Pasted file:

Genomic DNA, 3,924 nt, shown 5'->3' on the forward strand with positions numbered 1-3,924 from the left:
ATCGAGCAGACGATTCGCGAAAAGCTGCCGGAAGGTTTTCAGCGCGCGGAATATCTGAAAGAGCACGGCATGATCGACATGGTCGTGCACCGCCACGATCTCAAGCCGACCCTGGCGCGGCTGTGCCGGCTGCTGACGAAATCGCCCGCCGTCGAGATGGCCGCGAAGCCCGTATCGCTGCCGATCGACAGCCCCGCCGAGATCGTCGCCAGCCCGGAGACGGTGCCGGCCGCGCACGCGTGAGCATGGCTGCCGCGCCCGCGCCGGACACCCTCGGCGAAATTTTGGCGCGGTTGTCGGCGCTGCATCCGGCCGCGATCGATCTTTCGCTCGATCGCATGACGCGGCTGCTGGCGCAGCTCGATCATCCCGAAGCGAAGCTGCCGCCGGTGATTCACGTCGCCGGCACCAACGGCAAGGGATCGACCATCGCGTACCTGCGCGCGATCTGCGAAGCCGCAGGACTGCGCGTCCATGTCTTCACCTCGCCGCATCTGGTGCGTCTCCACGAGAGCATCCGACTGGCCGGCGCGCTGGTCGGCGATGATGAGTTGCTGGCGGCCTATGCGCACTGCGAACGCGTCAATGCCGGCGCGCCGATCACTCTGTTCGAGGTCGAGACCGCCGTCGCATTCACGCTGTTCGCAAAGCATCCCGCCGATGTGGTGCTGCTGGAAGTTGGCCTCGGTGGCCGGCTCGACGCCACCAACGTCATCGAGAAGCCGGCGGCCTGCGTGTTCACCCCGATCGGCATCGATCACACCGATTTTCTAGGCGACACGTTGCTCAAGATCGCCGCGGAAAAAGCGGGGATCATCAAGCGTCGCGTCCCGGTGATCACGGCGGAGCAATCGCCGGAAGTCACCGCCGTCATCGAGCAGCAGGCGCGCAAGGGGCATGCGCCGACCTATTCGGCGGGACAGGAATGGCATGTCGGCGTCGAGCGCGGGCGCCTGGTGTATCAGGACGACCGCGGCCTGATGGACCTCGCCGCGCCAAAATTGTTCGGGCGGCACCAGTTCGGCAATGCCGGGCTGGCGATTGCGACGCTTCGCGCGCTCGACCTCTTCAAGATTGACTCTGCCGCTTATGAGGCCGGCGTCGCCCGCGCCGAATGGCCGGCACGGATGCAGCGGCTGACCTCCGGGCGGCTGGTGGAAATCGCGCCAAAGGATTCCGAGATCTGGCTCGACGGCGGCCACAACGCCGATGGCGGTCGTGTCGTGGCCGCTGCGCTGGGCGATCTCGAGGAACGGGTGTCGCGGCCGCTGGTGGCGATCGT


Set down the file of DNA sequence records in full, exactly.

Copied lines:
Genomic DNA, 3,924 nt, shown 5'->3' on the forward strand with positions numbered 1-3,924 from the left:
ATCGAGCAGACGATTCGCGAAAAGCTGCCGGAAGGTTTTCAGCGCGCGGAATATCTGAAAGAGCACGGCATGATCGACATGGTCGTGCACCGCCACGATCTCAAGCCGACCCTGGCGCGGCTGTGCCGGCTGCTGACGAAATCGCCCGCCGTCGAGATGGCCGCGAAGCCCGTATCGCTGCCGATCGACAGCCCCGCCGAGATCGTCGCCAGCCCGGAGACGGTGCCGGCCGCGCACGCGTGAGCATGGCTGCCGCGCCCGCGCCGGACACCCTCGGCGAAATTTTGGCGCGGTTGTCGGCGCTGCATCCGGCCGCGATCGATCTTTCGCTCGATCGCATGACGCGGCTGCTGGCGCAGCTCGATCATCCCGAAGCGAAGCTGCCGCCGGTGATTCACGTCGCCGGCACCAACGGCAAGGGATCGACCATCGCGTACCTGCGCGCGATCTGCGAAGCCGCAGGACTGCGCGTCCATGTCTTCACCTCGCCGCATCTGGTGCGTCTCCACGAGAGCATCCGACTGGCCGGCGCGCTGGTCGGCGATGATGAGTTGCTGGCGGCCTATGCGCACTGCGAACGCGTCAATGCCGGCGCGCCGATCACTCTGTTCGAGGTCGAGACCGCCGTCGCATTCACGCTGTTCGCAAAGCATCCCGCCGATGTGGTGCTGCTGGAAGTTGGCCTCGGTGGCCGGCTCGACGCCACCAACGTCATCGAGAAGCCGGCGGCCTGCGTGTTCACCCCGATCGGCATCGATCACACCGATTTTCTAGGCGACACGTTGCTCAAGATCGCCGCGGAAAAAGCGGGGATCATCAAGCGTCGCGTCCCGGTGATCACGGCGGAGCAATCGCCGGAAGTCACCGCCGTCATCGAGCAGCAGGCGCGCAAGGGGCATGCGCCGACCTATTCGGCGGGACAGGAATGGCATGTCGGCGTCGAGCGCGGGCGCCTGGTGTATCAGGACGACCGCGGCCTGATGGACCTCGCCGCGCCAAAATTGTTCGGGCGGCACCAGTTCGGCAATGCCGGGCTGGCGATTGCGACGCTTCGCGCGCTCGACCTCTTCAAGATTGACTCTGCCGCTTATGAGGCCGGCGTCGCCCGCGCCGAATGGCCGGCACGGATGCAGCGGCTGACCTCCGGGCGGCTGGTGGAAATCGCGCCAAAGGATTCCGAGATCTGGCTCGACGGCGGCCACAACGCCGATGGCGGTCGTGTCGTGGCCGCTGCGCTGGGCGATCTCGAGGAACGGGTGTCGCGGCCGCTGGTGGCGATCGT